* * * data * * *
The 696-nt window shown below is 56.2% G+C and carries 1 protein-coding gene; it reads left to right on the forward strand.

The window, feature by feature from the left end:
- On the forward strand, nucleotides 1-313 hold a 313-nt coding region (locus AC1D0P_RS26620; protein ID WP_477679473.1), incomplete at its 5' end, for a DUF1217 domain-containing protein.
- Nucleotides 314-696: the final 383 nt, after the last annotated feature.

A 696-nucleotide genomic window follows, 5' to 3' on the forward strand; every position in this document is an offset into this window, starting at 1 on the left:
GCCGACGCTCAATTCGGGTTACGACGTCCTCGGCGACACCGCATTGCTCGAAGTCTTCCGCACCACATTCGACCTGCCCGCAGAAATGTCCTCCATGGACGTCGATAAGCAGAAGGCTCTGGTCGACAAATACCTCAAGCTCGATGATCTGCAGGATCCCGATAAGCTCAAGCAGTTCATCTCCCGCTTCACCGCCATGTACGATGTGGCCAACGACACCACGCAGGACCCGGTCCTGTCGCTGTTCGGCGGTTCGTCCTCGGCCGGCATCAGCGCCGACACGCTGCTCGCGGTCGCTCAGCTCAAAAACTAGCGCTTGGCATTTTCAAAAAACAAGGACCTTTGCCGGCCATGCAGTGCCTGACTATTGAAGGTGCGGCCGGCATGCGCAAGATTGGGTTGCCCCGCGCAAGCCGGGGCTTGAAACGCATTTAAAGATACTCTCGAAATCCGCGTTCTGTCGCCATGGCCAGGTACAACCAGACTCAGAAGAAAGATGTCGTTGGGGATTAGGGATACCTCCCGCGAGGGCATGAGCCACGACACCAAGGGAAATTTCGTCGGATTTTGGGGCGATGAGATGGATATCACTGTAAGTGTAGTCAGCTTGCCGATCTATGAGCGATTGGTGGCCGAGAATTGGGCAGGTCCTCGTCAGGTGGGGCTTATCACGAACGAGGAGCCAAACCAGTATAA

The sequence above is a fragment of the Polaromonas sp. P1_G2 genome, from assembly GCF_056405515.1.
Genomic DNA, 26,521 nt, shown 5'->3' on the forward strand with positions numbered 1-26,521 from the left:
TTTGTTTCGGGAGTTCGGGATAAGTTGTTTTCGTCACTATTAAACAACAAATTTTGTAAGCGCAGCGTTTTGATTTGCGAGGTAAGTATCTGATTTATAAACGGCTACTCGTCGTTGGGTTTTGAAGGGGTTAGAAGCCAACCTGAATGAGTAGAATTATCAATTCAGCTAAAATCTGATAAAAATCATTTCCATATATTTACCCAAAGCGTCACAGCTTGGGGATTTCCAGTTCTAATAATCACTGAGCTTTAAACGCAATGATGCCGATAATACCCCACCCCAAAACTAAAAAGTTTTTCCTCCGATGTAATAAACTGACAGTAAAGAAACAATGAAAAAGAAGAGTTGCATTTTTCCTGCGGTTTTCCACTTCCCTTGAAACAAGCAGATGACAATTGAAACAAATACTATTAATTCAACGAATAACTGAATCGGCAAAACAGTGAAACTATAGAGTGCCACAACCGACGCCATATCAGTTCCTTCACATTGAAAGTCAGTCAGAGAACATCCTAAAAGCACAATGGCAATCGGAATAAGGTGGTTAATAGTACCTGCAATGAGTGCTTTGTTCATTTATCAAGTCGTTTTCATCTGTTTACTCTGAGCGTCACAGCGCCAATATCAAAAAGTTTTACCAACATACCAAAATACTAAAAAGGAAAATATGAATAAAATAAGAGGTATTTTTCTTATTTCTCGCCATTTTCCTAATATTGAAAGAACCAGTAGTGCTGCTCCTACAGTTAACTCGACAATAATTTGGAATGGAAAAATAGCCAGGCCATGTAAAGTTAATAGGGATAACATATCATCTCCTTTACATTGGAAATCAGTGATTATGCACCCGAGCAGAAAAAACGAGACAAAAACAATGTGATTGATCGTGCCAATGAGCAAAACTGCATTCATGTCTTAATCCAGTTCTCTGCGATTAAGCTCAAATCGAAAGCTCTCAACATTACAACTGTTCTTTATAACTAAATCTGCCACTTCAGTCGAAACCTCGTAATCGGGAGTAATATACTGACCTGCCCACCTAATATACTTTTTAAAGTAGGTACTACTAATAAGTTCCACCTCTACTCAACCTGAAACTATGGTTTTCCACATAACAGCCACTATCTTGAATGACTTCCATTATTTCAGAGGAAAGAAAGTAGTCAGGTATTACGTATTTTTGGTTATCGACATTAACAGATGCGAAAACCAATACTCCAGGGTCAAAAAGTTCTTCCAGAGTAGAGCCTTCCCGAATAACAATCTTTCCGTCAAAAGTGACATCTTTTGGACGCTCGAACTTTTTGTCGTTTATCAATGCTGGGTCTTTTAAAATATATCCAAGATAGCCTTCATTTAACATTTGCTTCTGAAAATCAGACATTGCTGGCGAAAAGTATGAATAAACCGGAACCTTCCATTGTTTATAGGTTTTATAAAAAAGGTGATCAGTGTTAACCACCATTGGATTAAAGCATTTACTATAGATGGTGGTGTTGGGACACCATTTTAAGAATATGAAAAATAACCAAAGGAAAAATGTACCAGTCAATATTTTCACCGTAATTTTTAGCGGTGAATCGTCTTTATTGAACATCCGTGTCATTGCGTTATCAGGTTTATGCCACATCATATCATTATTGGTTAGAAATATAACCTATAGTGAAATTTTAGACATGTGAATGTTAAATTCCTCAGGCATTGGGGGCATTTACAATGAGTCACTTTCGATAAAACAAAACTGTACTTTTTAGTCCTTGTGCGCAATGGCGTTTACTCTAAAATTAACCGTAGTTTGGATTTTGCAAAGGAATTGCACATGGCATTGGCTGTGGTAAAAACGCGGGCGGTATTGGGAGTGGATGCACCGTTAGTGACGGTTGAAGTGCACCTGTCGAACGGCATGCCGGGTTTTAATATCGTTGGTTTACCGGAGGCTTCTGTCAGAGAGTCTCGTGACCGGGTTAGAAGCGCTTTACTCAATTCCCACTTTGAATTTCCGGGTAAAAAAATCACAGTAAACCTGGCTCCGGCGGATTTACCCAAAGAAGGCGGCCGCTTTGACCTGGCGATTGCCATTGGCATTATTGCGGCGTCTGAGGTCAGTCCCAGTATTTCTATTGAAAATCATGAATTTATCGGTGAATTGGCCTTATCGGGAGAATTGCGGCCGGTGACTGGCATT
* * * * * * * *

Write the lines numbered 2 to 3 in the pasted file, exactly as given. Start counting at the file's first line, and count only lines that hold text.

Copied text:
The window, feature by feature from the left end:
- On the forward strand, nucleotides 1-313 hold a 313-nt coding region (locus AC1D0P_RS26620; protein ID WP_477679473.1), incomplete at its 5' end, for a DUF1217 domain-containing protein.